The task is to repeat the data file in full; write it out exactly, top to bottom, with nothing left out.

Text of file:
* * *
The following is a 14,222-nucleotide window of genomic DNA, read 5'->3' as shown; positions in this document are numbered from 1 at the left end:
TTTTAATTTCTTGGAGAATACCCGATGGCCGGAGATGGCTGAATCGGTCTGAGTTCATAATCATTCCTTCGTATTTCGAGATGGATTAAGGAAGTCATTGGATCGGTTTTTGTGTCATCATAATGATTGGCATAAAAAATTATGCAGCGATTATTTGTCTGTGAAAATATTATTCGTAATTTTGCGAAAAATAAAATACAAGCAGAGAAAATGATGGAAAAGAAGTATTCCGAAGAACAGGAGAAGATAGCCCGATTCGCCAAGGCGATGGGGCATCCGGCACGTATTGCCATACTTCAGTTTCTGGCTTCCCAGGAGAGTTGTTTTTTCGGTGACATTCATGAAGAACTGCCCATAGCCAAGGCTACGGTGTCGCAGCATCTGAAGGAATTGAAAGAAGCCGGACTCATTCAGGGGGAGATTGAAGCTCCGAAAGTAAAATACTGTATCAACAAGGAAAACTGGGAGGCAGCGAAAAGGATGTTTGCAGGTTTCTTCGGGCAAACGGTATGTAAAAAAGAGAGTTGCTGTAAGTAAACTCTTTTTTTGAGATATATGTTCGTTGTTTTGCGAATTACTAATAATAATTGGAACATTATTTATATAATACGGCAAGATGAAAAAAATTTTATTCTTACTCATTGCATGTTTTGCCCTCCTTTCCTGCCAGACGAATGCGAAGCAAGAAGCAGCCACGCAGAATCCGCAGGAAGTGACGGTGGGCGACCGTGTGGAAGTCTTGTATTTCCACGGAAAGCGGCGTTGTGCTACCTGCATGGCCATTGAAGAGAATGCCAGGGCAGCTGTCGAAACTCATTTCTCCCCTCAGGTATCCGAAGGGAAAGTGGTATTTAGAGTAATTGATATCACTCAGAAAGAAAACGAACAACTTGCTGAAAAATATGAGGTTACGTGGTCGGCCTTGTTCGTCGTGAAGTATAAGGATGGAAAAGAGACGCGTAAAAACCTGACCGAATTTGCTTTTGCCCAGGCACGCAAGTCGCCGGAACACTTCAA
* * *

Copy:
The following is a 14,222-nucleotide window of genomic DNA, read 5'->3' as shown; positions in this document are numbered from 1 at the left end:
TTTTAATTTCTTGGAGAATACCCGATGGCCGGAGATGGCTGAATCGGTCTGAGTTCATAATCATTCCTTCGTATTTCGAGATGGATTAAGGAAGTCATTGGATCGGTTTTTGTGTCATCATAATGATTGGCATAAAAAATTATGCAGCGATTATTTGTCTGTGAAAATATTATTCGTAATTTTGCGAAAAATAAAATACAAGCAGAGAAAATGATGGAAAAGAAGTATTCCGAAGAACAGGAGAAGATAGCCCGATTCGCCAAGGCGATGGGGCATCCGGCACGTATTGCCATACTTCAGTTTCTGGCTTCCCAGGAGAGTTGTTTTTTCGGTGACATTCATGAAGAACTGCCCATAGCCAAGGCTACGGTGTCGCAGCATCTGAAGGAATTGAAAGAAGCCGGACTCATTCAGGGGGAGATTGAAGCTCCGAAAGTAAAATACTGTATCAACAAGGAAAACTGGGAGGCAGCGAAAAGGATGTTTGCAGGTTTCTTCGGGCAAACGGTATGTAAAAAAGAGAGTTGCTGTAAGTAAACTCTTTTTTTGAGATATATGTTCGTTGTTTTGCGAATTACTAATAATAATTGGAACATTATTTATATAATACGGCAAGATGAAAAAAATTTTATTCTTACTCATTGCATGTTTTGCCCTCCTTTCCTGCCAGACGAATGCGAAGCAAGAAGCAGCCACGCAGAATCCGCAGGAAGTGACGGTGGGCGACCGTGTGGAAGTCTTGTATTTCCACGGAAAGCGGCGTTGTGCTACCTGCATGGCCATTGAAGAGAATGCCAGGGCAGCTGTCGAAACTCATTTCTCCCCTCAGGTATCCGAAGGGAAAGTGGTATTTAGAGTAATTGATATCACTCAGAAAGAAAACGAACAACTTGCTGAAAAATATGAGGTTACGTGGTCGGCCTTGTTCGTCGTGAAGTATAAGGATGGAAAAGAGACGCGTAAAAACCTGACCGAATTTGCTTTTGCCCAGGCACGCAAGTCGCCGGAACACTTCAA